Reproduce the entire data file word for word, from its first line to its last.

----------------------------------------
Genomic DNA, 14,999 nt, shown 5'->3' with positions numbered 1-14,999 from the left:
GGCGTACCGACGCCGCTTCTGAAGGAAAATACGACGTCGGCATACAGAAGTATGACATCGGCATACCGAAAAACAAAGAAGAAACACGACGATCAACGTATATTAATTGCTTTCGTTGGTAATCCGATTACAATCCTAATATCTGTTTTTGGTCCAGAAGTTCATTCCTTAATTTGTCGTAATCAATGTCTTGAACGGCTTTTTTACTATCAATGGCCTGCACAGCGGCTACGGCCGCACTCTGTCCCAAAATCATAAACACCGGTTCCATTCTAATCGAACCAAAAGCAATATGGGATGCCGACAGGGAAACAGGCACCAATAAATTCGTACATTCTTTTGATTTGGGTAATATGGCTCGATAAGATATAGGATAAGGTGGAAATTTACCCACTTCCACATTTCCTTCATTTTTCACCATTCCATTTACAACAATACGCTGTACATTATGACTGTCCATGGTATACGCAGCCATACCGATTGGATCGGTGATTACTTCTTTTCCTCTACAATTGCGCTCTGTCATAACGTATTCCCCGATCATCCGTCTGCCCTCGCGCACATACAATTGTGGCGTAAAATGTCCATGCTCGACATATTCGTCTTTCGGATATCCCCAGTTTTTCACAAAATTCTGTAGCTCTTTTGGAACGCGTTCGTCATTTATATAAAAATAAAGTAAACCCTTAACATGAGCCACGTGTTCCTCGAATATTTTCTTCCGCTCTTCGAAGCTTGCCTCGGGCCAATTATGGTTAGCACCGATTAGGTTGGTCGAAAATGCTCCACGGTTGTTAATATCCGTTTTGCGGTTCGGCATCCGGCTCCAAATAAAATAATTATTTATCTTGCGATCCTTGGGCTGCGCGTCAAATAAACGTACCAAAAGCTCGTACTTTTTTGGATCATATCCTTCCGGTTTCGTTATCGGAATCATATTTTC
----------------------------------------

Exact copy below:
Genomic DNA, 14,999 nt, shown 5'->3' with positions numbered 1-14,999 from the left:
GGCGTACCGACGCCGCTTCTGAAGGAAAATACGACGTCGGCATACAGAAGTATGACATCGGCATACCGAAAAACAAAGAAGAAACACGACGATCAACGTATATTAATTGCTTTCGTTGGTAATCCGATTACAATCCTAATATCTGTTTTTGGTCCAGAAGTTCATTCCTTAATTTGTCGTAATCAATGTCTTGAACGGCTTTTTTACTATCAATGGCCTGCACAGCGGCTACGGCCGCACTCTGTCCCAAAATCATAAACACCGGTTCCATTCTAATCGAACCAAAAGCAATATGGGATGCCGACAGGGAAACAGGCACCAATAAATTCGTACATTCTTTTGATTTGGGTAATATGGCTCGATAAGATATAGGATAAGGTGGAAATTTACCCACTTCCACATTTCCTTCATTTTTCACCATTCCATTTACAACAATACGCTGTACATTATGACTGTCCATGGTATACGCAGCCATACCGATTGGATCGGTGATTACTTCTTTTCCTCTACAATTGCGCTCTGTCATAACGTATTCCCCGATCATCCGTCTGCCCTCGCGCACATACAATTGTGGCGTAAAATGTCCATGCTCGACATATTCGTCTTTCGGATATCCCCAGTTTTTCACAAAATTCTGTAGCTCTTTTGGAACGCGTTCGTCATTTATATAAAAATAAAGTAAACCCTTAACATGAGCCACGTGTTCCTCGAATATTTTCTTCCGCTCTTCGAAGCTTGCCTCGGGCCAATTATGGTTAGCACCGATTAGGTTGGTCGAAAATGCTCCACGGTTGTTAATATCCGTTTTGCGGTTCGGCATCCGGCTCCAAATAAAATAATTATTTATCTTGCGATCCTTGGGCTGCGCGTCAAATAAACGTACCAAAAGCTCGTACTTTTTTGGATCATATCCTTCCGGTTTCGTTATCGGAATCATATTTTC